A new jail program at one Arizona facility is looking to help veterans turn their lives around.
Within the next week, Pinal County Sheriff Mark Lamb will open a housing unit at his jail specifically for veterans. Twenty-two inmates will qualify for the program.
The pod, or housing unit, is now covered with patriotic paintings and messages.
"These are veterans," said Sheriff Lamb. "They've served this country. Regardless of what mistakes or choices they've made, I think they still earn that respect and honor."
Through the program, veterans will receive special care to help them get their lives back in order.
Lamb says by housing veterans together, they won't feel so alone.
"A lot of them are struggling with PTSD that was precipitated by their service in the military," said Lamb.
The VA is also set to bring in counselors, according to Pinal County Spokesperson Navideh Forghani. Inmates will get to work with therapy horses and dogs to help them cope with issues like PTSD.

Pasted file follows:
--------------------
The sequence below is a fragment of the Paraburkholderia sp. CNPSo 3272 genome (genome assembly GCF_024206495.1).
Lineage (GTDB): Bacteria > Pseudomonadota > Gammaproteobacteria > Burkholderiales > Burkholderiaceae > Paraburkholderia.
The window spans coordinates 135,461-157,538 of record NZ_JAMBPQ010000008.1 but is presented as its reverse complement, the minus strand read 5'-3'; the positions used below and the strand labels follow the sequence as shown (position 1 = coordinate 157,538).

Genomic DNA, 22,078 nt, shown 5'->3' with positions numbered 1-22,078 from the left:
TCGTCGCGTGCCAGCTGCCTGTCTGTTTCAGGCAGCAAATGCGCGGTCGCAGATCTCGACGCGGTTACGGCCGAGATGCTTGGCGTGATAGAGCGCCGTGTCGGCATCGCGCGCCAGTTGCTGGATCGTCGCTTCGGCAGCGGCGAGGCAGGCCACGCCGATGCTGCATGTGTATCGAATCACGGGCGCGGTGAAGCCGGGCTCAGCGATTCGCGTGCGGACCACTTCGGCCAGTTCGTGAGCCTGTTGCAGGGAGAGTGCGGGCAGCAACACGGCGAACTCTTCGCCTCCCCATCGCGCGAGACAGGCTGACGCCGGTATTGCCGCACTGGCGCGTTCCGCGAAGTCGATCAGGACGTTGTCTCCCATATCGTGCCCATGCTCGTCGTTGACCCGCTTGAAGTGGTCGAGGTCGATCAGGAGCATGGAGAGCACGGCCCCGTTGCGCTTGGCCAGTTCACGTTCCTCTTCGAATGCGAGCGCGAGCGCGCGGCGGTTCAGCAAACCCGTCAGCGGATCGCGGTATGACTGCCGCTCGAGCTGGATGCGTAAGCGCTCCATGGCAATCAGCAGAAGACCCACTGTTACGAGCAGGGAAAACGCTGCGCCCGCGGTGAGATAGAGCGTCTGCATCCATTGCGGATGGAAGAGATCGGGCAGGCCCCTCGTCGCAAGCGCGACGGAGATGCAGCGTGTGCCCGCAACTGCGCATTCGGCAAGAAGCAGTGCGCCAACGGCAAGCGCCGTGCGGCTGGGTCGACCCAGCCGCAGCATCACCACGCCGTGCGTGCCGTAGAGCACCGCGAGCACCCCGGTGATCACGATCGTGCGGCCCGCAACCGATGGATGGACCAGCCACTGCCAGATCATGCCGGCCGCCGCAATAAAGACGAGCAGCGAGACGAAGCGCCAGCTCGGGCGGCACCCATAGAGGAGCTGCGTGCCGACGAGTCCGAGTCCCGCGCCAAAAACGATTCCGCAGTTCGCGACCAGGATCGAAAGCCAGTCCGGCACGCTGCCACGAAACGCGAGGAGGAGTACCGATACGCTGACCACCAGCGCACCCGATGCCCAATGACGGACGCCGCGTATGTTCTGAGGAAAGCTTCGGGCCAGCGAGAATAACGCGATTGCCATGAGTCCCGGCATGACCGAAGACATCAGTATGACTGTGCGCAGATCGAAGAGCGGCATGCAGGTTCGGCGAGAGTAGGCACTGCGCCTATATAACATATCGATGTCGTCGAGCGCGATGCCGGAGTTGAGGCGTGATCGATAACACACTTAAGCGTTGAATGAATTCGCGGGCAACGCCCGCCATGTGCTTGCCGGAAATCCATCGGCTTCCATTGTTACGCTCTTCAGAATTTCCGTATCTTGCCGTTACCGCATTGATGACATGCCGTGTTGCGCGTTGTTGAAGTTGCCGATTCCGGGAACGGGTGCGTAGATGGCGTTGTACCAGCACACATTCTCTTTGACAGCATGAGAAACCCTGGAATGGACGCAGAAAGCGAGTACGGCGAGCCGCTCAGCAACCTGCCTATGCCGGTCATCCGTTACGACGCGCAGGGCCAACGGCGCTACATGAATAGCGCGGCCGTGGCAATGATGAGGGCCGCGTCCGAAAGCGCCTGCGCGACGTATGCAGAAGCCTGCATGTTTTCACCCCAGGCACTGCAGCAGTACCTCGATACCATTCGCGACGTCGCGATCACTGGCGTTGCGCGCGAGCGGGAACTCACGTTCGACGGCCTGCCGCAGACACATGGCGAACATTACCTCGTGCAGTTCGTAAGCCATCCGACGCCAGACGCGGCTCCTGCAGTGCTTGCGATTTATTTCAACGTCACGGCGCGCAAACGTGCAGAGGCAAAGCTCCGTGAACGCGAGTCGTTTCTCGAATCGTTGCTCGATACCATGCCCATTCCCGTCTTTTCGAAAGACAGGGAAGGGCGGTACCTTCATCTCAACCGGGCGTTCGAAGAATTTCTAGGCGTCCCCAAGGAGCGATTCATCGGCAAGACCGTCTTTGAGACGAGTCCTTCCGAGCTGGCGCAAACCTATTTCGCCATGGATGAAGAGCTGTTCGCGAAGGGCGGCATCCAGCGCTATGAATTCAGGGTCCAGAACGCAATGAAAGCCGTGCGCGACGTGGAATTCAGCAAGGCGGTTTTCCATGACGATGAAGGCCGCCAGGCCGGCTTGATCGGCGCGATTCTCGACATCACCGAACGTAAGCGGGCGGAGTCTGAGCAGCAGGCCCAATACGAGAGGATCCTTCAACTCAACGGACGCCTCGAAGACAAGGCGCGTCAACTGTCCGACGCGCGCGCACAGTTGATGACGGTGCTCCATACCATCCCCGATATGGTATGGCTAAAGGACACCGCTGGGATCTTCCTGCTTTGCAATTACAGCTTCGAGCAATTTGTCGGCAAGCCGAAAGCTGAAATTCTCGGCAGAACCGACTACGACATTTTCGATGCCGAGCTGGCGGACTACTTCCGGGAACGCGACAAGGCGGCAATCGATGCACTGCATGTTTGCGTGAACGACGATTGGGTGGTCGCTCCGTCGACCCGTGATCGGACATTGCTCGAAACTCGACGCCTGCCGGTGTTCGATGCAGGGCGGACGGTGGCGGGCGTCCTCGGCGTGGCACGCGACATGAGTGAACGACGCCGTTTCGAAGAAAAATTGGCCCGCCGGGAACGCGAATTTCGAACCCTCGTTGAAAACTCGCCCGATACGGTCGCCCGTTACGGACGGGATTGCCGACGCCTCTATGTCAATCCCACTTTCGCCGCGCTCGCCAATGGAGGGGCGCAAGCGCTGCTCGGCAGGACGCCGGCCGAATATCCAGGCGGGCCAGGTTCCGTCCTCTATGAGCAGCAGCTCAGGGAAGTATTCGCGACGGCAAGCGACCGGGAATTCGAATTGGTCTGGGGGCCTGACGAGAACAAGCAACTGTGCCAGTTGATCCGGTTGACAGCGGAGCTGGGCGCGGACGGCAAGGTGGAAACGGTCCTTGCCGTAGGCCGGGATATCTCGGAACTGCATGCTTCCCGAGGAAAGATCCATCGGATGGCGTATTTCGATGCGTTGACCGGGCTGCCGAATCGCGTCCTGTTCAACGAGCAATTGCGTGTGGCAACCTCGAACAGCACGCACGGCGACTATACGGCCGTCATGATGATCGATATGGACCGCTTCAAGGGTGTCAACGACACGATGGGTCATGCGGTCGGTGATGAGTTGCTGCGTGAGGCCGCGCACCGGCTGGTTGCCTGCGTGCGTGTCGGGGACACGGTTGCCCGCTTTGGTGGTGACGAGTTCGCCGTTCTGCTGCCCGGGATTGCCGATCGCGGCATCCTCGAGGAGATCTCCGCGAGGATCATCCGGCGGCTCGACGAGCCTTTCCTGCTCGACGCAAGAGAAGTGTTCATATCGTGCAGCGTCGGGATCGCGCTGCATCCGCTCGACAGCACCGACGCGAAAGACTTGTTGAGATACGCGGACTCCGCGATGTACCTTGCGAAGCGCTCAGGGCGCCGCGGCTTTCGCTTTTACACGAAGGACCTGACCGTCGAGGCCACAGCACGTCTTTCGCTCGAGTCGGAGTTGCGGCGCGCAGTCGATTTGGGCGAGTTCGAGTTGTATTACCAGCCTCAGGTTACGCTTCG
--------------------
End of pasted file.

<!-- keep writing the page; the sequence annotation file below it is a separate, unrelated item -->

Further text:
United Way is setting up an assistant to help with employment services for when the veterans get out, said Forghani.
Lamb says he got the idea from Sheriff Peter Koutoujian from Middlesex County, Massachusetts, who started a Housing Unit for Military Veterans (HUMV).
"Anything we can do to help them overcome any issues they're having and hopefully, just like the Middlesex Sheriff's Office -- they have single-digit recidivism rates now with their veterans."
Recently, Lamb flew out to tour Koutoujian's jails to learn how the program works.
Spokesperson for Maricopa County Sheriff's Office Joaquin Enriquez says MCSO also has a similar veterans section located in the Towers Jail. The program was started back in 2013.